State officials launch ‘green’ initiative


Is that laundry soap truly “environmentally friendly”? Was that mattress treated with toxic chemicals? Is that sweatsuit fashioned from organic cotton? Is that lipstick “natural”?

California officials launched a sweeping green initiative on Tuesday to inform consumers exactly how hundreds of thousands of products sold in the state are manufactured and transported and how safe their ingredients are.

The plan, which would require every product to reveal its “environmental footprint,” envisions the most comprehensive regulations ever adopted for consumer goods.


“These recommendations usher in a new era of how we look at household products -- from our children’s toys to the plastic we use to make shampoo bottles, to the varnish on our wood furniture,” said Gov. Arnold Schwarzenegger.

Until now, most of the state’s regulation of toxic chemicals, which can cause cancer, birth defects and neurological damage, has been focused on how to control exposure to factory workers and how to clean up hazardous waste.

But after an 18-month effort to revamp that approach, “instead of paying attention to the toxic substances in our everyday products only when it comes time to throw them away in the landfill,” Schwarzenegger said, “we will now pay attention . . . when the product is designed, manufactured, used and recycled.”

Maureen F. Gorsen, director of the California Department of Toxic Substances Control, said the administration would propose a law setting up a public database that could eventually allow consumers to scan a bar code on every product to determine how green it is -- or isn’t.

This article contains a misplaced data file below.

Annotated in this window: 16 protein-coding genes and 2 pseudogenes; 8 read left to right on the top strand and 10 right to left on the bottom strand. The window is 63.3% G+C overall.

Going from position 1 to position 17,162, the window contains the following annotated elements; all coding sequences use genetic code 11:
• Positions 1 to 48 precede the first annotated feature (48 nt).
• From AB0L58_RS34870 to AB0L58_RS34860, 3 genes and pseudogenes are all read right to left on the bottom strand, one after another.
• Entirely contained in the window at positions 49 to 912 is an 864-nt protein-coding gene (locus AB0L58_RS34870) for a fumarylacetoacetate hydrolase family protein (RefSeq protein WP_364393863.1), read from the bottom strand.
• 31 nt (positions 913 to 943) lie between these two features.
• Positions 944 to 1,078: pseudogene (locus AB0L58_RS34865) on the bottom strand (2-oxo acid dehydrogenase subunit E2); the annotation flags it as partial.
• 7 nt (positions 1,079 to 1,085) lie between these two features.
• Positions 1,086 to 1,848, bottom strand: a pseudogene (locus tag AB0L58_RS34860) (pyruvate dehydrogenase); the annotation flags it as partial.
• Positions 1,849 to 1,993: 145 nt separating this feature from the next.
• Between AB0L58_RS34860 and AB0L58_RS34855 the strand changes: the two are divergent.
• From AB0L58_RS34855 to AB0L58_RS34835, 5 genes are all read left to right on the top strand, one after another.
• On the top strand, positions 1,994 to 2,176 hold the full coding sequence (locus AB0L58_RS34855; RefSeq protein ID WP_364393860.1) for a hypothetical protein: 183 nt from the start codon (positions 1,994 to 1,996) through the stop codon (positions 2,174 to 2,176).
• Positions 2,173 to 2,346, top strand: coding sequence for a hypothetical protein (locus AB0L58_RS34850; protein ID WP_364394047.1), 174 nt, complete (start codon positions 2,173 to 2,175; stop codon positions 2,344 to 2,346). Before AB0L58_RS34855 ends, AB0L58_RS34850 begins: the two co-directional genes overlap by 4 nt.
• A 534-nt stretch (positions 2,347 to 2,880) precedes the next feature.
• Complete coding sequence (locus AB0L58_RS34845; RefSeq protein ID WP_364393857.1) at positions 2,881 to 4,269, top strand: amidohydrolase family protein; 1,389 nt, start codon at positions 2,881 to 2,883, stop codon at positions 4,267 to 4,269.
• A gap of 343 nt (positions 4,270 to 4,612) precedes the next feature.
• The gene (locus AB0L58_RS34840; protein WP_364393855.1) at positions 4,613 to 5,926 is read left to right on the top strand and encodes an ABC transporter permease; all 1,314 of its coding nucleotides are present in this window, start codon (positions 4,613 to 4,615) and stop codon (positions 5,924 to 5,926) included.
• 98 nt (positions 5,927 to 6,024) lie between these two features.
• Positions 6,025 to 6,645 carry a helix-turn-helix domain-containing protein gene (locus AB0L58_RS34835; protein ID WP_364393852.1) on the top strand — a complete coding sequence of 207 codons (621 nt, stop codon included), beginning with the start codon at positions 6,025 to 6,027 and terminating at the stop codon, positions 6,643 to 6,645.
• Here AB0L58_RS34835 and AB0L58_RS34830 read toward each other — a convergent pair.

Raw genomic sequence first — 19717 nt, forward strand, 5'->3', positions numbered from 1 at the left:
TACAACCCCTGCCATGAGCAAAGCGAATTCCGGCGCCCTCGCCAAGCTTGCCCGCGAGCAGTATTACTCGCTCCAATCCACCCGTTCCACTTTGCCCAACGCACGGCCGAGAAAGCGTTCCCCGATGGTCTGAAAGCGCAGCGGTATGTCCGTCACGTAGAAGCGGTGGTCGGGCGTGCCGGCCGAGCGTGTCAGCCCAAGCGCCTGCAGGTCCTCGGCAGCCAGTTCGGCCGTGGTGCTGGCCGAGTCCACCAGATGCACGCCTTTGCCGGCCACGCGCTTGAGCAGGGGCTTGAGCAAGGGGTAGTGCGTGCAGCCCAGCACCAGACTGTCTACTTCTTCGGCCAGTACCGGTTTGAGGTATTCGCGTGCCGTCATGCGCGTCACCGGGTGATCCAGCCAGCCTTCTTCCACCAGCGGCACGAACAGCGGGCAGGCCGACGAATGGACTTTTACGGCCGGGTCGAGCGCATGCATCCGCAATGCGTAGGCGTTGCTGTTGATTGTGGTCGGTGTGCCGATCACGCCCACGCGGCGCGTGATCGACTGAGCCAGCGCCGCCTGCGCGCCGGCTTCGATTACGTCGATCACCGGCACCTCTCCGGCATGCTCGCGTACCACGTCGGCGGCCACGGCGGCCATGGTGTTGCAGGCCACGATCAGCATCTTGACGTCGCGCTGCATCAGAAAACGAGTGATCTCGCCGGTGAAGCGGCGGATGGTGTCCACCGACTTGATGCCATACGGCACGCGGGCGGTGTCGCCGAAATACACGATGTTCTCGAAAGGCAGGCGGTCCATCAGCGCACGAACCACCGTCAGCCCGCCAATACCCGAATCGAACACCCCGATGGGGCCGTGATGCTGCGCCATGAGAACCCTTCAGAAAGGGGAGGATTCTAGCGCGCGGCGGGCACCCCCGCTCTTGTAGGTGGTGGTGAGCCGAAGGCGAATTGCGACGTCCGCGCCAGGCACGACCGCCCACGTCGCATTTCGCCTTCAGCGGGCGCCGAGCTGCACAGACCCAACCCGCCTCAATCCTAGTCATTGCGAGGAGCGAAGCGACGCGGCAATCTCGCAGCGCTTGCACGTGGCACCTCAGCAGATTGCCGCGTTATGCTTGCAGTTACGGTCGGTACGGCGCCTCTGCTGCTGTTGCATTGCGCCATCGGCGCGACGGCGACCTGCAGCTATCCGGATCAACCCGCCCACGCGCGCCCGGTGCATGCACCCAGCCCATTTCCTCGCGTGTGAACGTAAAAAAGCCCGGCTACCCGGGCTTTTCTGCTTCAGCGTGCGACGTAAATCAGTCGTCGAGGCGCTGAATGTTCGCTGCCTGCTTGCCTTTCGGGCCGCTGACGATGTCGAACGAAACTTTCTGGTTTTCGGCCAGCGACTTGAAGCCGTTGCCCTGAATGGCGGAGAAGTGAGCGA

With scanners at stores, or eventually on cellphones, purchasers could compare brands to figure out which one was manufactured, for instance, with coal-fired electricity in China and which one with solar power in California.

They could also determine how much greenhouse gas was emitted through its transportation by boat, plane or truck and whether its ingredients were the safest available and could be easily recycled.


A more limited regulation by the California Air Resources Board requires stickers on new automobiles rating them on how much smog-forming pollution and how much carbon dioxide, a gas that contributes to global warming, they emit.

The proposed “Green Chemistry” initiative comes at a time of growing concern that the federal Toxic Substances Control Act, passed three decades ago, has failed to control an explosion of hazardous materials. Europe recently enacted tougher toxics rules than the United States, forcing many American companies to revamp products sold for export, but the California program would go further in its disclosure requirements.

“We don’t know what is really in ‘artificial flavors’ or ‘fragrances,’ ” said Dan Jacobson, legislative director of Environment California, a nonprofit that issued a recent report on the lack of testing on chemicals.

Environmentalists want to curb the current practice of “risk assessment,” which requires a complex calculation of exposure and harm before a chemical is restricted. Chemicals should be proven safe before marketed, in their view.

“Industry fights for risk assessment because it is easier to hide the dangers of their chemicals,” Jacobson said. “This issue is not fully addressed in the report.”

Gorsen responded that the plan would mean “a big move away from traditional risk assessment. . . . We create a system that accelerates our move to safer choices -- rather than argue and equivocate about how bad is bad.”